• FIG. 2C—Strict Source Hierarchy Rules Based Systems. FIG. 2C displays the layout of a contact information management system which is enabled by multiple sources of information via the World Wide Web and/or networked personal computers. In this figure, a rules based system is created in which information sourcing decisions are dependent on a predetermined hierarchy. This hierarchy can be determined by the user, or is often hard coded into the systems themselves.
  • FIG. 3—Our Technology: Main and Subordinated Tables Structure with Single User Decision Node. FIG. 3 displays the layout of a contact information management system which is enabled by multiple sources of information via the World Wide Web and/or networked personal computers. In this novel system, information from all sources is collected into corresponding subordinated tables. These tables are then compared to the main table (accessed by the user for information output). Any discrepancies between the main table and the subordinated tables are brought to the attention of the user at a “user decision node,” where the user makes decisions on the validity of specific pieces of information. These decisions dictate which information is copied to the main table, and which is not copied to the main table.

Claims (15)

1. A system associated with a remote server accessed via vehicles such as the World Wide Web. This mechanism stores, categorizes and indexes personal and professional contact information such as, but not limited to, names, phone numbers, electronic mail addresses, physical mail addresses, and notes.
2. The system claimed in 1, wherein each user of the system has a custom, private and self-contained database of information on his/her contacts, i.e. a contact book or main data table.
3. The system claimed in 2, wherein the user can enter information directly into his/her contact book or main data table.
4. The system claimed in 3, wherein information can be selectively or automatically pulled into subordinated source tables from numerous (infinite or “n”) outside sources.
5. The system claimed in 4, wherein outside sources can include, but are not limited to, the user(s) of the mechanism, the contact to whom the contact information pertains, and third parties who neither use the mechanism nor are referenced by the contact information.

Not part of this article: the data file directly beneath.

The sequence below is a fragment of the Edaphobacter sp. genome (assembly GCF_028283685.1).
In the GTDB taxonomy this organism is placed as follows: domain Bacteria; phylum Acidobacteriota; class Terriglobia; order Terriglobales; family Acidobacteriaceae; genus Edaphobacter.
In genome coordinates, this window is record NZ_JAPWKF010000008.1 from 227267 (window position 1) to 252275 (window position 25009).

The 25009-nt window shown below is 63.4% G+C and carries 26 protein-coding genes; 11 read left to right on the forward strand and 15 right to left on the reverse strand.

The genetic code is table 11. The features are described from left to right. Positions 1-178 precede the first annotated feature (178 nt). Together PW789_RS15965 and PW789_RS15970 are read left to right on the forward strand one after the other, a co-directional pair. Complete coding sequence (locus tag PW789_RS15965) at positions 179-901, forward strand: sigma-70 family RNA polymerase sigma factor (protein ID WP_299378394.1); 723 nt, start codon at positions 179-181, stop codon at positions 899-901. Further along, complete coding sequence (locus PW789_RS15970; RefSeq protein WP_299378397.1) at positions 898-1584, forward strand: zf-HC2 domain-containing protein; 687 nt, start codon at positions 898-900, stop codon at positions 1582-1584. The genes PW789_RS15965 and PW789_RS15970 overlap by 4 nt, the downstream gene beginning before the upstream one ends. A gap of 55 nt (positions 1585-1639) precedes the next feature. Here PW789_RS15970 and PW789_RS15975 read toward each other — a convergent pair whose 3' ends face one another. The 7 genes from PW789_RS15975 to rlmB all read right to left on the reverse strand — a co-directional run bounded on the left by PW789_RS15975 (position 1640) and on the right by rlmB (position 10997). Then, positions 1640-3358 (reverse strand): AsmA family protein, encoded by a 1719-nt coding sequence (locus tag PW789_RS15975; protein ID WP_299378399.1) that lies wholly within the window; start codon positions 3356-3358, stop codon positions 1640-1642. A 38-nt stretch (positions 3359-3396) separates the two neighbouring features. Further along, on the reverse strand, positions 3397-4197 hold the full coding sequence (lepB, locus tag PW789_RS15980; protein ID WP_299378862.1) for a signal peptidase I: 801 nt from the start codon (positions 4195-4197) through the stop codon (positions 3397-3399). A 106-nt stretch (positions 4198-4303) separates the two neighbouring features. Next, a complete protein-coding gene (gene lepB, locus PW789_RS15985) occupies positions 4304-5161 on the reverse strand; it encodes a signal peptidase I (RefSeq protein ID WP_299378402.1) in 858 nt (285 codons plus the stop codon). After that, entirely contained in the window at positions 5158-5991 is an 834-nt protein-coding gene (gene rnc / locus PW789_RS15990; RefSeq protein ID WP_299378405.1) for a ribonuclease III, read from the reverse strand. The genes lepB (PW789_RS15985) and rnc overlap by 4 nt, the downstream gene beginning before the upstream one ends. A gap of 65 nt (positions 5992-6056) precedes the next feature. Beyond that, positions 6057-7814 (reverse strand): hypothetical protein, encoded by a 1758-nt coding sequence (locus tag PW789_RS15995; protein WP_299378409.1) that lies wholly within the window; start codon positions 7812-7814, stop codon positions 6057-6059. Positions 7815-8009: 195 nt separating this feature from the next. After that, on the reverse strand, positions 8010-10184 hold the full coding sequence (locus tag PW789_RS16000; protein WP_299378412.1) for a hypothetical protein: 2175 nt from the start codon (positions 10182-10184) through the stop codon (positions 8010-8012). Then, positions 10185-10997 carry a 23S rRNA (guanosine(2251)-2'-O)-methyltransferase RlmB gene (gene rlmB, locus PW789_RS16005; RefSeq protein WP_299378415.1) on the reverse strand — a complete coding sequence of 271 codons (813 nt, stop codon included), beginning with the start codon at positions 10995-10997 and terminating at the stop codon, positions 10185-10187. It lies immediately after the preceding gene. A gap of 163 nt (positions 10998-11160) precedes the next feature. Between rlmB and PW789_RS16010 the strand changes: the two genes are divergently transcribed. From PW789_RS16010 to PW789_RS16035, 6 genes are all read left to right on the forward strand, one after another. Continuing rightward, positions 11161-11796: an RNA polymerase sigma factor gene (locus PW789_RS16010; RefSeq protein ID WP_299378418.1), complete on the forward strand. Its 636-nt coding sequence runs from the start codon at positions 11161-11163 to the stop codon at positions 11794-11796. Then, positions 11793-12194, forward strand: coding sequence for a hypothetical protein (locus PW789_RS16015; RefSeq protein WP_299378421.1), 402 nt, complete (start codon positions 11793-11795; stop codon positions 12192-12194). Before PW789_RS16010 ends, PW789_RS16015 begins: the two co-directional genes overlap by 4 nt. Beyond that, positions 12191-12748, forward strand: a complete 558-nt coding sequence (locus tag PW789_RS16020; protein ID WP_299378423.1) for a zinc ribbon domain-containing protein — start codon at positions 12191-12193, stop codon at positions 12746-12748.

6. The system claimed in 5, wherein the information from these outside sources can be in many different forms, including, but not limited to outside offline contact management systems, outside online contact management systems or outside online social networks.
7. The system claimed in 6, wherein the database, main data table and subordinated source tables are stored on a remote server.
8. The system claimed in 7, wherein there is a main table which stores contact information and is accessed by an account user(s).
9. The system claimed in 8, wherein there are subordinated tables in conjunction with the main table.
10. The system claimed in 5, wherein each outside source of information has a corresponding subordinated table.
11. The system claimed in 10, wherein the information in each subordinated table is compared to the corresponding entry in the main table.
12. The system claimed in 11, wherein all similarities between the corresponding subordinated tables and the main table are channeled through a user decision node and/or are ignored.
13. The system claimed in 12, wherein any differences between the corresponding subordinated tables and the main table are channeled through a user decision node.
14. The system claimed in 13, wherein the user decision node consists of a user who decides whether or not to copy information from the subordinated table to the main table.
15. The system claimed in 14, wherein there are no inherent, inferred, implicit, implied or explicit source level or per source data validity judgments, hierarchies, preferences or biases built into the system.
US12/237,314 2007-11-27 2008-09-24 Method for creating a web-based contact book which includes multi-sourced contact-generated content (from social networks) in a custom and private stand-alone contact book with information selectively pulled from multiple outside sources, including multiple social networks, via a unique combination of a user decision node and a main and subordinated data tables structure, yielding no explicit or implicit source level value judgments or biases Abandoned US20090138475A1 (en)

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Cited By (9)